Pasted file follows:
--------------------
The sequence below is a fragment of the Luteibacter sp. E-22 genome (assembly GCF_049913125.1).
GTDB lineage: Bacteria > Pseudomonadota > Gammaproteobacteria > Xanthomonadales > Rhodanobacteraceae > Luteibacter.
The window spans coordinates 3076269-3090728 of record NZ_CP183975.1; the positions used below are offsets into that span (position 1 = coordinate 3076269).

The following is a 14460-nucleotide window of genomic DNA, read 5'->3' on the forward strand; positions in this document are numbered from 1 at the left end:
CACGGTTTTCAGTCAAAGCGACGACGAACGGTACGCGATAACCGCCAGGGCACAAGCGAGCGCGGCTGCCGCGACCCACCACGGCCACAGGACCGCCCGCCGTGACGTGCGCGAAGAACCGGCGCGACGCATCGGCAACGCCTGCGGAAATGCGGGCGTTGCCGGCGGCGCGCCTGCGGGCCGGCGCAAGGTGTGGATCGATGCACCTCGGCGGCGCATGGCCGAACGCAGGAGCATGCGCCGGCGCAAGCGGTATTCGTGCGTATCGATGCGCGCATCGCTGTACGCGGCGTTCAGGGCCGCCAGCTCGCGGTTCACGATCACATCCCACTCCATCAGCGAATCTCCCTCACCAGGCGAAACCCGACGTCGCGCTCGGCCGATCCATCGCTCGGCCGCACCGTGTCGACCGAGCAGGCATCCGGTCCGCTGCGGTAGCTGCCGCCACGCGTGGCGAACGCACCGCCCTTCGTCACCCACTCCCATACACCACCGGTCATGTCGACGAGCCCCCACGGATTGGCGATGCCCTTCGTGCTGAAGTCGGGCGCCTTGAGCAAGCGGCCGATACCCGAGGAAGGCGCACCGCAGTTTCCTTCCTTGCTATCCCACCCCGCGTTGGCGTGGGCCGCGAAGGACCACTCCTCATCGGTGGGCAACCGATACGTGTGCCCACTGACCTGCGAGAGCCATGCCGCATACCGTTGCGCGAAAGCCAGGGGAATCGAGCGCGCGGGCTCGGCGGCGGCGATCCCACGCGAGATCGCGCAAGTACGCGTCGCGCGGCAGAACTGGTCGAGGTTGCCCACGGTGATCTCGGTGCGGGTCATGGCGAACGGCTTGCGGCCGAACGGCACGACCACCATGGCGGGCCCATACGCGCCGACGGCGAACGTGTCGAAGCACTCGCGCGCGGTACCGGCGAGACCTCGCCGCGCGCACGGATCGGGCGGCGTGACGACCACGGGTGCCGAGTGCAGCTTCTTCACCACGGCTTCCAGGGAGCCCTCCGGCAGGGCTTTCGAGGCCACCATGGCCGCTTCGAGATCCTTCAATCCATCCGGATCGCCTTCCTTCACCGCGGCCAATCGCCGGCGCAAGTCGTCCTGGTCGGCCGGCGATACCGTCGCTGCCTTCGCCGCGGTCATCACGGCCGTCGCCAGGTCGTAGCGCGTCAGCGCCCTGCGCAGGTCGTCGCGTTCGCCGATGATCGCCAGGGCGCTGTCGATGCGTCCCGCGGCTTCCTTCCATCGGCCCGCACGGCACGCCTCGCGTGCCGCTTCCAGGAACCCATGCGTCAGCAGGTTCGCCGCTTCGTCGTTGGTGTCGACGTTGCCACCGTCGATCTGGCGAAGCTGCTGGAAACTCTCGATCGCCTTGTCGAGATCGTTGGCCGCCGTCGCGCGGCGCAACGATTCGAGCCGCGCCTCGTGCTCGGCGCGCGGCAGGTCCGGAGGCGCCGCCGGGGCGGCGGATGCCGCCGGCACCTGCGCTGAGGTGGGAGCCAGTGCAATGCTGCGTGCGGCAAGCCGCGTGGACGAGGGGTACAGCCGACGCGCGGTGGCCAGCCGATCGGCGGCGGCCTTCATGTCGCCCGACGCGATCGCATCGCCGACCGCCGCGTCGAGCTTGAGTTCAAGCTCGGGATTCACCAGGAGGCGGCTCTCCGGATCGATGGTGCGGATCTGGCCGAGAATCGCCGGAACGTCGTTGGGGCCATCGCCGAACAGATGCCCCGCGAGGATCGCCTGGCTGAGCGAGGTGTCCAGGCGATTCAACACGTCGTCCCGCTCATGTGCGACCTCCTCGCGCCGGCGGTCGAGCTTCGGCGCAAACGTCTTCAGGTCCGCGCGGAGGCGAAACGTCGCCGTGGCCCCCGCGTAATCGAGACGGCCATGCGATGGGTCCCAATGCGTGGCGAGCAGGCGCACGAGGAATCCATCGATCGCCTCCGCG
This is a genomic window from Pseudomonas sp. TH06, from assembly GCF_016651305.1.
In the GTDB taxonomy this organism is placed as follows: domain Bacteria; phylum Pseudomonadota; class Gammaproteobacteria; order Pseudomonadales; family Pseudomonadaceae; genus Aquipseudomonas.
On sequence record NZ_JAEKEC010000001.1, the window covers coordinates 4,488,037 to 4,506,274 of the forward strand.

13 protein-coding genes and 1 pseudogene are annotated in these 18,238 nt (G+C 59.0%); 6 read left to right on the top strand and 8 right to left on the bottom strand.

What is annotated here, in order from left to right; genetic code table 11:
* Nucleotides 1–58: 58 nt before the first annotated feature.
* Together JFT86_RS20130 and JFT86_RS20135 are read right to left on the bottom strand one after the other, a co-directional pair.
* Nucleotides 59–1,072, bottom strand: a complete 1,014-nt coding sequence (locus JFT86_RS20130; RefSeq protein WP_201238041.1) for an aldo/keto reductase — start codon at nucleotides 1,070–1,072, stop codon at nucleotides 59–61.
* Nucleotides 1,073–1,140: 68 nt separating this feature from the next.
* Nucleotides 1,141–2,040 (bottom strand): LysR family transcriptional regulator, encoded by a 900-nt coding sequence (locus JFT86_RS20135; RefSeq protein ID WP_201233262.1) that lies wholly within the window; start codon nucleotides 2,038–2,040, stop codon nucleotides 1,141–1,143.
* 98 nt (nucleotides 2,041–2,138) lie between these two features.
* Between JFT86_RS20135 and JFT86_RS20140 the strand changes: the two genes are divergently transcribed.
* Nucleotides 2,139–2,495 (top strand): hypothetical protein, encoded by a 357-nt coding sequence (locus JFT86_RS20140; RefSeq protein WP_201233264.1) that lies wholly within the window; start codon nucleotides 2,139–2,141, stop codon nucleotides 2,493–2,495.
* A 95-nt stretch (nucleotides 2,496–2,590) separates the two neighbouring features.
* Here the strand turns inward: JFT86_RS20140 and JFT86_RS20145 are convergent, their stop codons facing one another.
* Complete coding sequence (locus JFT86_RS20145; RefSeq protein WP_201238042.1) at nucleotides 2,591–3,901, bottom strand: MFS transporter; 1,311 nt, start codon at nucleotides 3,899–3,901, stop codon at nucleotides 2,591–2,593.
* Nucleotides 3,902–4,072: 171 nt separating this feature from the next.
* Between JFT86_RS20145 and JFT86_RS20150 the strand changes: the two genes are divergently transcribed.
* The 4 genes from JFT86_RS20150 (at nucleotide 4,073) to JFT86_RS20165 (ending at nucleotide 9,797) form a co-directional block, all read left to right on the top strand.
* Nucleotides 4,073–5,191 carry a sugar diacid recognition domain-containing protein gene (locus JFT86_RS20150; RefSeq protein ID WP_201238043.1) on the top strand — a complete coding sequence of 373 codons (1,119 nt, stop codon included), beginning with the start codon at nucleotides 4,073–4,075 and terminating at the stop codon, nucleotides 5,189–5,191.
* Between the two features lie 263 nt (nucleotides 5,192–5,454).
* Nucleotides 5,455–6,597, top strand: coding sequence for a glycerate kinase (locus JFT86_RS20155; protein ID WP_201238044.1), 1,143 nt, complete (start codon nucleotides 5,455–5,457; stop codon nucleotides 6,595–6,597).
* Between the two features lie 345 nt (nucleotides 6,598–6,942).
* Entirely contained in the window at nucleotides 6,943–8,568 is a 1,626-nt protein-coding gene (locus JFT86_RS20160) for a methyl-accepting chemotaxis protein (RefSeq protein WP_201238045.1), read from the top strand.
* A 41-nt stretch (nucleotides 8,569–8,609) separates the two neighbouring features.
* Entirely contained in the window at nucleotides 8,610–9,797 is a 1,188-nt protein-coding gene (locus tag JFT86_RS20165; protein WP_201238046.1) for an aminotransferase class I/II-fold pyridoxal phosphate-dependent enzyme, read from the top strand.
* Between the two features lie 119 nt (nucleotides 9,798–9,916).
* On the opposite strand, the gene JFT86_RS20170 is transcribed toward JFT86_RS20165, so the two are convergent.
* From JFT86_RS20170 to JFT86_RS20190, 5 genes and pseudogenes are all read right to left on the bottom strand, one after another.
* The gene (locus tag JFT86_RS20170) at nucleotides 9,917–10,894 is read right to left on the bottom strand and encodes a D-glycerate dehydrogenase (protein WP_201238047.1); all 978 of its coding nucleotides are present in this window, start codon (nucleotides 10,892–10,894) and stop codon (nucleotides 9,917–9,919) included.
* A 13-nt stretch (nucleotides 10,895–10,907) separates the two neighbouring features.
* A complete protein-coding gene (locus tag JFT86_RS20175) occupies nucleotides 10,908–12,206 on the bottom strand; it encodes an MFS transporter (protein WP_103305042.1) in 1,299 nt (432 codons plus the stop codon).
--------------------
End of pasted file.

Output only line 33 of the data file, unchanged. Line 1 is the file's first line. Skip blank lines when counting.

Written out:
* On the opposite strand, the gene JFT86_RS20170 is transcribed toward JFT86_RS20165, so the two are convergent.